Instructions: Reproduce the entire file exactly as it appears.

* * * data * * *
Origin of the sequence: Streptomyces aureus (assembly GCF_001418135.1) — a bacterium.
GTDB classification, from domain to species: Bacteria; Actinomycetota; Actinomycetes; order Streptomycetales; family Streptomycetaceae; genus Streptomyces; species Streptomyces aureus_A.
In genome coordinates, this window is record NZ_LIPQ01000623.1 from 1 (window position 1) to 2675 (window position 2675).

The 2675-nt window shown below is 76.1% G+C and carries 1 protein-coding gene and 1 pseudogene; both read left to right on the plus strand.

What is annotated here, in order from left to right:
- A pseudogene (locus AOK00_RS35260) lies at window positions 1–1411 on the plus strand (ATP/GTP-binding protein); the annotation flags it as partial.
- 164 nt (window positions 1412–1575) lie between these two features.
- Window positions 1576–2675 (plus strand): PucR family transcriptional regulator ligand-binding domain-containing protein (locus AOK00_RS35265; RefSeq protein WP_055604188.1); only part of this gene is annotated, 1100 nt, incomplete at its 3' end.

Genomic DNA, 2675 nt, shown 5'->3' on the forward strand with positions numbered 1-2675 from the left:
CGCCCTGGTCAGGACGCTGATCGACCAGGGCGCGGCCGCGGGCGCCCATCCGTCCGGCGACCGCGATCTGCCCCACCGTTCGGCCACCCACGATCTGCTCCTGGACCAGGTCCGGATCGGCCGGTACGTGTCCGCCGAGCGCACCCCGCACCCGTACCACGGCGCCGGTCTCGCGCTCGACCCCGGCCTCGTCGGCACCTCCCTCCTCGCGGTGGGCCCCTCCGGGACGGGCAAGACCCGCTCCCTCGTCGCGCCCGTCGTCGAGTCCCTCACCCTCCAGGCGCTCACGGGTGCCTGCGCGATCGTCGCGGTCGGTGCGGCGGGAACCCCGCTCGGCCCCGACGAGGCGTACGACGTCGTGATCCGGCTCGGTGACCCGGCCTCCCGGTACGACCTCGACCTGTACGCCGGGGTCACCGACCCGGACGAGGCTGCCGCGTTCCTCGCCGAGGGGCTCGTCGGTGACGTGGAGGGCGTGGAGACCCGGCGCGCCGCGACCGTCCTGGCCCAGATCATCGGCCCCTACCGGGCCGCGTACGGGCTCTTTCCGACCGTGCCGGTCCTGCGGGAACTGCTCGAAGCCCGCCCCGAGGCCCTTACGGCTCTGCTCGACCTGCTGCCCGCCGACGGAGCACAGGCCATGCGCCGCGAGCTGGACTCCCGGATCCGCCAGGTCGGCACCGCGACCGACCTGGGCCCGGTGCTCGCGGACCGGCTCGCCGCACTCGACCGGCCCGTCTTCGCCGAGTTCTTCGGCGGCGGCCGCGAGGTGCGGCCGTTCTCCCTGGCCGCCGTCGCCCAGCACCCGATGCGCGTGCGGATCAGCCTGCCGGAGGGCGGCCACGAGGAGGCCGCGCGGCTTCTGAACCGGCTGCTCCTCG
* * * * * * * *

Origin of the sequence: Streptomyces aureus (assembly GCF_001418135.1) — a bacterium.
GTDB classification, from domain to species: Bacteria; Actinomycetota; Actinomycetes; order Streptomycetales; family Streptomycetaceae; genus Streptomyces; species Streptomyces aureus_A.
In genome coordinates, this window is record NZ_LIPQ01000623.1 from 1 (window position 1) to 2675 (window position 2675).

The 2675-nt window shown below is 76.1% G+C and carries 1 protein-coding gene and 1 pseudogene; both read left to right on the plus strand.

What is annotated here, in order from left to right:
- A pseudogene (locus AOK00_RS35260) lies at window positions 1–1411 on the plus strand (ATP/GTP-binding protein); the annotation flags it as partial.
- 164 nt (window positions 1412–1575) lie between these two features.
- Window positions 1576–2675 (plus strand): PucR family transcriptional regulator ligand-binding domain-containing protein (locus AOK00_RS35265; RefSeq protein WP_055604188.1); only part of this gene is annotated, 1100 nt, incomplete at its 3' end.

Genomic DNA, 2675 nt, shown 5'->3' on the forward strand with positions numbered 1-2675 from the left:
CGCCCTGGTCAGGACGCTGATCGACCAGGGCGCGGCCGCGGGCGCCCATCCGTCCGGCGACCGCGATCTGCCCCACCGTTCGGCCACCCACGATCTGCTCCTGGACCAGGTCCGGATCGGCCGGTACGTGTCCGCCGAGCGCACCCCGCACCCGTACCACGGCGCCGGTCTCGCGCTCGACCCCGGCCTCGTCGGCACCTCCCTCCTCGCGGTGGGCCCCTCCGGGACGGGCAAGACCCGCTCCCTCGTCGCGCCCGTCGTCGAGTCCCTCACCCTCCAGGCGCTCACGGGTGCCTGCGCGATCGTCGCGGTCGGTGCGGCGGGAACCCCGCTCGGCCCCGACGAGGCGTACGACGTCGTGATCCGGCTCGGTGACCCGGCCTCCCGGTACGACCTCGACCTGTACGCCGGGGTCACCGACCCGGACGAGGCTGCCGCGTTCCTCGCCGAGGGGCTCGTCGGTGACGTGGAGGGCGTGGAGACCCGGCGCGCCGCGACCGTCCTGGCCCAGATCATCGGCCCCTACCGGGCCGCGTACGGGCTCTTTCCGACCGTGCCGGTCCTGCGGGAACTGCTCGAAGCCCGCCCCGAGGCCCTTACGGCTCTGCTCGACCTGCTGCCCGCCGACGGAGCACAGGCCATGCGCCGCGAGCTGGACTCCCGGATCCGCCAGGTCGGCACCGCGACCGACCTGGGCCCGGTGCTCGCGGACCGGCTCGCCGCACTCGACCGGCCCGTCTTCGCCGAGTTCTTCGGCGGCGGCCGCGAGGTGCGGCCGTTCTCCCTGGCCGCCGTCGCCCAGCACCCGATGCGCGTGCGGATCAGCCTGCCGGAGGGCGGCCACGAGGAGGCCGCGCGGCTTCTGAACCGGCTGCTCCTCG